vestryview

A view backstage at Beverley Minster

Let there be light

How many virgers does it take to change a light bulb? Be careful, the answer is not as obvious as it sounds, but I’ll give you some clues as we go on.

Let me clarify a bit: I’m not just talking about any old light bulb, as you may have guessed. After all, Beverley Minster doesn’t do ‘ordinary’.

Oh no, for ordinary bulbs you just need a single virger to perform the simple ‘stick your hand in the air, grab, wiggle and twist’ technique – even when standing on a chair (or, in part of the Minster, on a tip-up misericord).

No, the bulbs I’m talking about here are the big ones that act as floodlights for the main body of the church (the nave), the arms (transepts) and the round altar.

It’s not so much that they are housed in a variety of different fixings, some of which have to be attacked with a screwdriver before you can grab, wiggle and twist.

It’s not that some are mounted in stands which require a ladder to reach them, or that the bulbs themselves are a good six to eight inches across, and quite heavy.

No, the problem is that the lights are nearly sixty foot up in the air, which makes the whole operation a bit ‘inconvenient’.

Anyone who has been on one of our roof tours may remember passing two narrow wooden doorways about three quarters of the way up the stairs – perhaps they wondered where they led.

The answer is, to a narrow ridge, just in front of the large windows below the ceiling – and it’s there that the floodlights are fixed.

There’s no banister or fence on this ledge, just a straightforward drop to the stone floor below which, if you have a hint of vertigo, is a fairly unpleasant view.

Thanks to diligent health and safety precautions, however, it is perfectly safe – provided you don’t fall.

Anyway, this is how we change a light bulb. Step one: at ground level a virger carefully climbs into a safety harness.

Tightly looped around the shoulders and legs, then secured around the waist I feel like a poseur at a perverts’ party or a confused Morris dancer, rather than sporting what the best-dressed steeplejack wears at work.

I then self-consciously waddle and clank across the floor to the staircase, hoping no one is looking, and start climbing – and you’ve never experienced unpleasant chafing until you’ve struggled up 80+ steps with that contraption digging into various bits of you.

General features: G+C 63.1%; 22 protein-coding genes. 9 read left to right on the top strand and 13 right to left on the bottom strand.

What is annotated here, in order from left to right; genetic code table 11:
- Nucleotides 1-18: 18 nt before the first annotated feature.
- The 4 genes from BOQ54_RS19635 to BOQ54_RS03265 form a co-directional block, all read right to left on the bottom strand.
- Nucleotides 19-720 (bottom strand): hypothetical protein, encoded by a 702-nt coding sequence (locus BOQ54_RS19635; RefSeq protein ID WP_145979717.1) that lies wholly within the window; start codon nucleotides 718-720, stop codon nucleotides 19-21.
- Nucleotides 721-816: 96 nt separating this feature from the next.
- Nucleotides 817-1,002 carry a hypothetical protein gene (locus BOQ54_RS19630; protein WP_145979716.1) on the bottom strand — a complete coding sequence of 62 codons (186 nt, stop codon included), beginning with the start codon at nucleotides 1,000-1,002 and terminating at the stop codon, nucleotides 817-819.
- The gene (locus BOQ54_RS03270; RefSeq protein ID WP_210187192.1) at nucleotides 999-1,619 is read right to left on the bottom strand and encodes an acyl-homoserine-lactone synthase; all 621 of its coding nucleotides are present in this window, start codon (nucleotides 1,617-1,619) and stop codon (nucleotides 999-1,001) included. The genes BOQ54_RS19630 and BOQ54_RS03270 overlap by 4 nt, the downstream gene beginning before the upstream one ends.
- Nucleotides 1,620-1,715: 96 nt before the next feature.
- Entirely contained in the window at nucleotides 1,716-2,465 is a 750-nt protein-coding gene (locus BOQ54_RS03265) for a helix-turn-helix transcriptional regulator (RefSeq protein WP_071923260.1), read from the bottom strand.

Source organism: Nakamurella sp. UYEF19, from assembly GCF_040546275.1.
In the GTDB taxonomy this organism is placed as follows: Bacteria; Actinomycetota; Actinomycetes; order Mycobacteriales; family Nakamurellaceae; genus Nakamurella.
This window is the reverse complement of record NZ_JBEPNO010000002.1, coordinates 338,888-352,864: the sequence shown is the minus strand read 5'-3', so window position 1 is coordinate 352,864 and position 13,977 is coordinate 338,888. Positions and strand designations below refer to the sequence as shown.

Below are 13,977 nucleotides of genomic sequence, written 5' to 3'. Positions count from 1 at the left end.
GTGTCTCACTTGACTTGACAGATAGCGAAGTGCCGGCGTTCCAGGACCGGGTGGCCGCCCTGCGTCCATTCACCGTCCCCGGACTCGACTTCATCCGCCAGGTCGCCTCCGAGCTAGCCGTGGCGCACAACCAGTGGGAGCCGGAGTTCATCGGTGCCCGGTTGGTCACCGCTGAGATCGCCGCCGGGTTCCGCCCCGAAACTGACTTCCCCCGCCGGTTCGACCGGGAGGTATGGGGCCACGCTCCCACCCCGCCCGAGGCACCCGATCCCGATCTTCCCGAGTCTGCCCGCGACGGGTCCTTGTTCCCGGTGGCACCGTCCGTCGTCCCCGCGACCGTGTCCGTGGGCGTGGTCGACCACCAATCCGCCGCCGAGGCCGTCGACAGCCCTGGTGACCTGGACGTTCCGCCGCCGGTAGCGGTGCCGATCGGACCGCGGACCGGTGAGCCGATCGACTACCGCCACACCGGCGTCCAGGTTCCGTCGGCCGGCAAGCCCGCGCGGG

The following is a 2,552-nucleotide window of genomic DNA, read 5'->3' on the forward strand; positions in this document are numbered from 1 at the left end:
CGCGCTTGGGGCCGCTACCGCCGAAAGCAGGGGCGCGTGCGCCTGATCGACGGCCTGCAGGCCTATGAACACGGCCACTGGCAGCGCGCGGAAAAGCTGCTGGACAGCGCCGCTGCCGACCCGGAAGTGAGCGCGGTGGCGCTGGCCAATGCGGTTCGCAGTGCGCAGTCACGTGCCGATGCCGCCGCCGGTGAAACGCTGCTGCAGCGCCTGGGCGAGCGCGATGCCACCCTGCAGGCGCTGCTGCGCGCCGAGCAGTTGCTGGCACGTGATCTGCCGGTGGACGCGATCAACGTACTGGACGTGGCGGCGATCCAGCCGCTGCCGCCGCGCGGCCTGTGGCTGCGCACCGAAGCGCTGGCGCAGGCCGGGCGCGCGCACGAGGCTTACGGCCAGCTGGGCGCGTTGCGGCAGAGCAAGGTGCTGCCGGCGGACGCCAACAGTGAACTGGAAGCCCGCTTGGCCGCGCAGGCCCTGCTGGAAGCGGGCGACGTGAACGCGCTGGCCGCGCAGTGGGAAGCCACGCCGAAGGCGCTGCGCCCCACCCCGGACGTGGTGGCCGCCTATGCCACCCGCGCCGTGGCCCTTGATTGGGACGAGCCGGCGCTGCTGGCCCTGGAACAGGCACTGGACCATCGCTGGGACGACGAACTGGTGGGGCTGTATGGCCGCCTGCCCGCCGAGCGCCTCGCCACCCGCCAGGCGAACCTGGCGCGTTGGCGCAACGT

Then I’m finally there: just squeeze through the narrow doorway and locate the safety line to clip on – I try to do this with my eyes half closed as I don’t like the view when I’m not attached to anything.

Now it’s time to start moving along the ledge, edging round the bulky old radiators that are in place to keep the building warm (nothing to do with the comfort of the congregation, you understand). I don’t mind this bit as, provided I keep staring out of the clerestory windows, I can forget about the sheer drop on the other side.

We (see, there’s a clue) reach the target and my colleague starts fiddling with the housing while I prepare to take the blown bulbs and hand up replacements, while at ground level another colleague (that’s a further clue) is ready to switch the lights on and off to check that everything is glowing properly once more.
We then return to ground level full of satisfaction from safely completing a difficult job in a potentially dangerous location.
It doesn’t do my ego any good to know that, in the bad old days before the doors were locked, the choirboys used to run races along those narrow ledges. Argggh! It terrifies me just to think of it.
So if you visit the Minster in future and notice a broken light, please don’t condemn us. We just haven’t been able to find three virgers to change it yet.
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